Behind the curtains of InSecTT – a pan-European joint effort to create trust in AI
- 25. March 2021
- Posted by:
- Category: AI, deep tech
Silicon Alps network partners team up for InSecTT – a Virtual Vehicle project in cooperation with SAL, AVL, NXP and CISC
InSecTT – Intelligent Secure Trustable Things, is a pan-European effort with 54 key partners from 12 countries (EU and Turkey), to provide intelligent, secure and trustworthy systems for industrial applications to provide comprehensive cost-efficient solutions of intelligent, end-to-end secure, trustworthy connectivity and interoperability to bring the Internet of Things and Artificial Intelligence together. InSecTT aims at creating trust in AI-based intelligent systems and solutions as a major part of the AIoT.
Artificial Intelligence of Things (AIoT) is the natural evolution for both Artificial Intelligence (AI) and Internet of Things (IoT) because they are mutually beneficial. AI increases the value of the IoT through machine learning by transforming the data into useful information, while the IoT increases the value of AI through connectivity and data exchange.
We have asked project lead Dr. Michael Karner at Virtual Vehicles and Dr. Fjolla Ademaj, project lead at Silicon Austria Labs as Scientist in the Wireless Communications Unit in Linz, Upper Austria about the proceedings and to provide some insights into the project for the Silicon Alps network.
As complex as it is, can you give us a brief overview of the InSecTT project?
Karner: Of course! Basically, InSecTT (Intelligent Secure Trustable Things) is a European research project funded by the ECSEL joint undertaking and national EU member states including Austria (FFG). It’s a pan-European effort with 52 key partners from industry and research out of 12 countries (EU and Turkey). VIRTUAL VEHICLE in Graz is the coordinator of the project, which is a huge responsibility having in mind that InSecTT has a total budget of about 50 Million Euros, approximately half of it being European and national funding. The project started in 2020 and aims to finish in 2023.
What are the basic idea and the common aim of the project partners?
Ademaj: The aim of the project is to provide intelligent, consistently secure, trustworthy and cost-efficient solutions in the field of industrial IoT (IIoT).
And then came the pandemic. How did 2020 affect the project, were there any complications or even beneficial effects?
Karner: InSecTT started in June, right in the middle of the COVID19 crisis. Hence, we had to do our kick-off meeting (with more than 150 participants) that originally should have taken place in Graz completely online. This was quite challenging but worked out really well. Ultimately, since then all meetings took place online. Of course, there is nothing better than getting to know each other at a physical meeting, as this significantly eases collaboration while it implicitly builds up trust between the people working on the project. In addition, never underestimate what is being discussed during the breaks or evening events! Lots of important and good ideas are created there, which cannot be done in an online meeting.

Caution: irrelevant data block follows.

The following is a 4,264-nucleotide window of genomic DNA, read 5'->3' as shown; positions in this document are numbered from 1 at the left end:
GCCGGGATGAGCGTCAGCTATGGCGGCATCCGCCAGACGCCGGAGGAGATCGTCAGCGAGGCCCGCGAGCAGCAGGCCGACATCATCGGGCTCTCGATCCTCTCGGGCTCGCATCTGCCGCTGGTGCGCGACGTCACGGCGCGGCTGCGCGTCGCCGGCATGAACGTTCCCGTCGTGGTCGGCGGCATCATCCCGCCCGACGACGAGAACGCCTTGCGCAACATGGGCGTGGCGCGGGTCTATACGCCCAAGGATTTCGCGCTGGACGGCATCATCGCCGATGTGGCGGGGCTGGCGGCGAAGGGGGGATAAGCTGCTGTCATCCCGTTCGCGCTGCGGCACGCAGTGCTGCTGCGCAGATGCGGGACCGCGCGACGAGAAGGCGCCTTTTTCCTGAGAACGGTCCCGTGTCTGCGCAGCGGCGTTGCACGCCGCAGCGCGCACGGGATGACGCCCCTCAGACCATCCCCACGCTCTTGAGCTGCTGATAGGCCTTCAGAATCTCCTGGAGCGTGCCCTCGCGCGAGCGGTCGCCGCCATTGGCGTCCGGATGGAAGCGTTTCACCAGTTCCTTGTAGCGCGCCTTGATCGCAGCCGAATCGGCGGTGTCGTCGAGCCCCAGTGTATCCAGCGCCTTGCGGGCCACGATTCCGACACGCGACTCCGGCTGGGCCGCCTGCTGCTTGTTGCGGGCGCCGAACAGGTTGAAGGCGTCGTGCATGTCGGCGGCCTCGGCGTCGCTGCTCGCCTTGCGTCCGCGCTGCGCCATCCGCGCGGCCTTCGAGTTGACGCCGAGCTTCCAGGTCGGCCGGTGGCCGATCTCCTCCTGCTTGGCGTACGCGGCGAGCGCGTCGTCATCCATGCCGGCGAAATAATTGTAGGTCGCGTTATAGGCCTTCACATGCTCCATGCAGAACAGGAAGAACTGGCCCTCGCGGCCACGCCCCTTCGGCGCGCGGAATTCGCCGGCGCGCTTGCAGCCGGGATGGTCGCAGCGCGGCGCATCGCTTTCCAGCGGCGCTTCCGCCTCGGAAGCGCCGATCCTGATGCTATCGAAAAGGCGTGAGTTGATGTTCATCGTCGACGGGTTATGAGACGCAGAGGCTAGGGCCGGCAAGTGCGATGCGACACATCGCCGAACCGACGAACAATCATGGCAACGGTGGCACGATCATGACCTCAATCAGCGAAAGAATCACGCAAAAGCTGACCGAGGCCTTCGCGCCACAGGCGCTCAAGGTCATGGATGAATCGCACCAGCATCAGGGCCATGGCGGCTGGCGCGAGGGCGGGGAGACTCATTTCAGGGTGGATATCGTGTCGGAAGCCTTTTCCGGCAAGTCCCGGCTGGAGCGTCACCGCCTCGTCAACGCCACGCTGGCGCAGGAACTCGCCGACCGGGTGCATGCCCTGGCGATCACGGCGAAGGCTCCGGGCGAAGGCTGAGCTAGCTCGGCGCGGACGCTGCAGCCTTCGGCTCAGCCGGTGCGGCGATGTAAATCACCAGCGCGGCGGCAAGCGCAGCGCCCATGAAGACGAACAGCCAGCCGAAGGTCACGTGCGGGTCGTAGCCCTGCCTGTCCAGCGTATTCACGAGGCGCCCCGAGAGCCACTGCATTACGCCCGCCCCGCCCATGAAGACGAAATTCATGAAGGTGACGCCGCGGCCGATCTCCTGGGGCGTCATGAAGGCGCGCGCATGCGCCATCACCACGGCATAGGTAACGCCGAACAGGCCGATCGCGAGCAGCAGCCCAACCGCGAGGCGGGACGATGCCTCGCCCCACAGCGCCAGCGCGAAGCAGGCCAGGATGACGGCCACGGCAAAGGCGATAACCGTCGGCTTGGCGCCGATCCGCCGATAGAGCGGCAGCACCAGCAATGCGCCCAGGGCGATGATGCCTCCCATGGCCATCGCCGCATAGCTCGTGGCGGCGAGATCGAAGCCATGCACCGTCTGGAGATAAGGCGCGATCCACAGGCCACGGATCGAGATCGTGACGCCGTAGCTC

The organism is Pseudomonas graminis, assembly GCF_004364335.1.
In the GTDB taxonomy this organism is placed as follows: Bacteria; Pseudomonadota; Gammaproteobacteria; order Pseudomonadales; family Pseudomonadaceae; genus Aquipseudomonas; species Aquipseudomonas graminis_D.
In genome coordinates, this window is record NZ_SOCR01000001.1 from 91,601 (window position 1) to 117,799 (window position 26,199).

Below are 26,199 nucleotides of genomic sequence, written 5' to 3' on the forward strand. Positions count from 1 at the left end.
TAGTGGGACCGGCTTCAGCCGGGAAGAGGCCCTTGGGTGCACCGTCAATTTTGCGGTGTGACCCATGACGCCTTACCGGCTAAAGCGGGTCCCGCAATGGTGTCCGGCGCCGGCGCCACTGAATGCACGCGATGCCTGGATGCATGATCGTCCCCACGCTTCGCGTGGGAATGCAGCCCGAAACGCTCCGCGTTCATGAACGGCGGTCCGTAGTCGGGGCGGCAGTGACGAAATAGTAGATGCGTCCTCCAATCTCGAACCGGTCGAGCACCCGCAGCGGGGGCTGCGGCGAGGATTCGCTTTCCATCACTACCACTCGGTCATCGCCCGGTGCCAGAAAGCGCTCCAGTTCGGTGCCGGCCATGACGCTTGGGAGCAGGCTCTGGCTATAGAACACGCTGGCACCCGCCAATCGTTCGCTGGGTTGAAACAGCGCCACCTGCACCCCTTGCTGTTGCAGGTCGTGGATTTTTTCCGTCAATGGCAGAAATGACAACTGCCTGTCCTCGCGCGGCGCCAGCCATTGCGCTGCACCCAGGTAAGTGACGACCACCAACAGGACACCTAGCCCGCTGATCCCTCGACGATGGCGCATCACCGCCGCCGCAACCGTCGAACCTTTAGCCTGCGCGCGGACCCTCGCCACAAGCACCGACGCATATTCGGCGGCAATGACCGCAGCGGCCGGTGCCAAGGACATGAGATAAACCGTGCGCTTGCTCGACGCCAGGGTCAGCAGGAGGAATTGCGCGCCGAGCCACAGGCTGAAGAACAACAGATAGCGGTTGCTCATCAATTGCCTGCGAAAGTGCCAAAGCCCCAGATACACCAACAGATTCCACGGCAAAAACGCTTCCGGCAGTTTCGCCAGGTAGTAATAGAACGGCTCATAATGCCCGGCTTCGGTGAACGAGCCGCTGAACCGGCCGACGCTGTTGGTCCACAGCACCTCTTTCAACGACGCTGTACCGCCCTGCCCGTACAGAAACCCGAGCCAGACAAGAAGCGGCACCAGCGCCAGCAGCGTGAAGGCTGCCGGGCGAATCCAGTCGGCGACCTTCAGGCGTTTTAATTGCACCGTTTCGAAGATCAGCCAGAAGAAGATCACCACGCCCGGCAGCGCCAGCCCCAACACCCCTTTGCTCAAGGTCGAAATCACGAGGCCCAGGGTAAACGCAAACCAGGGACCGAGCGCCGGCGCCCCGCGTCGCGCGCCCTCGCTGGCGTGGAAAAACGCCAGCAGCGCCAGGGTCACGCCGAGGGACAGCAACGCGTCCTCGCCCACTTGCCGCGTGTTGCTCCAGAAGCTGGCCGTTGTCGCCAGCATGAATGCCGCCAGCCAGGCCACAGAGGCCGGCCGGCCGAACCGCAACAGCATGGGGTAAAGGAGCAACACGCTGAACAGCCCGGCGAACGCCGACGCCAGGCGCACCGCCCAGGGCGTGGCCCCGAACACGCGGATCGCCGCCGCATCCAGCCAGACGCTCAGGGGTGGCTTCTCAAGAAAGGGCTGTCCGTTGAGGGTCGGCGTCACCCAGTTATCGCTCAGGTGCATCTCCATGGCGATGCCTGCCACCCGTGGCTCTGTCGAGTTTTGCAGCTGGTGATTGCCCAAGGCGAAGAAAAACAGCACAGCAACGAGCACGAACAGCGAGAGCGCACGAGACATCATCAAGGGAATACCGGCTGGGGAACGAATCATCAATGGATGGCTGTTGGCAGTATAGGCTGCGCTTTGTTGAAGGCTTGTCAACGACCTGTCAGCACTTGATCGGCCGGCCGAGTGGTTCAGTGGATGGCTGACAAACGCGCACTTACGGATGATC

Ultimately, how did the project emerge after all?
Karner: We had a predecessor project called SCOTT, about the same size, which was about building a secure and trustable Internet of Things. During the project, we came to the conclusion that the addition of Artificial Intelligence to the Internet of Things brings an enormous benefit. Hence, we decided to write the proposal for InSecTT which, as one of only a few in a very competitive process, got selected for funding.
What are possible fields of application and what is SAL’s role in the project?
Ademaj: As Michael said, the central project idea is based on the merging of Artificial Intelligence (AI) and the Internet of Things in order to create trust in AI-based intelligent systems in industrial applications. These are, for instance, in the automotive industry, manufacturing, intelligent infrastructure, health, railways or shipping.
SAL’s work thereby focuses on the security aspects in automotive and manufacturing applications, such as high synchronization accuracy (even in harsh environments), interference monitoring and estimation of communication parameters, interference suppression and testing of advanced cybersecurity attacks.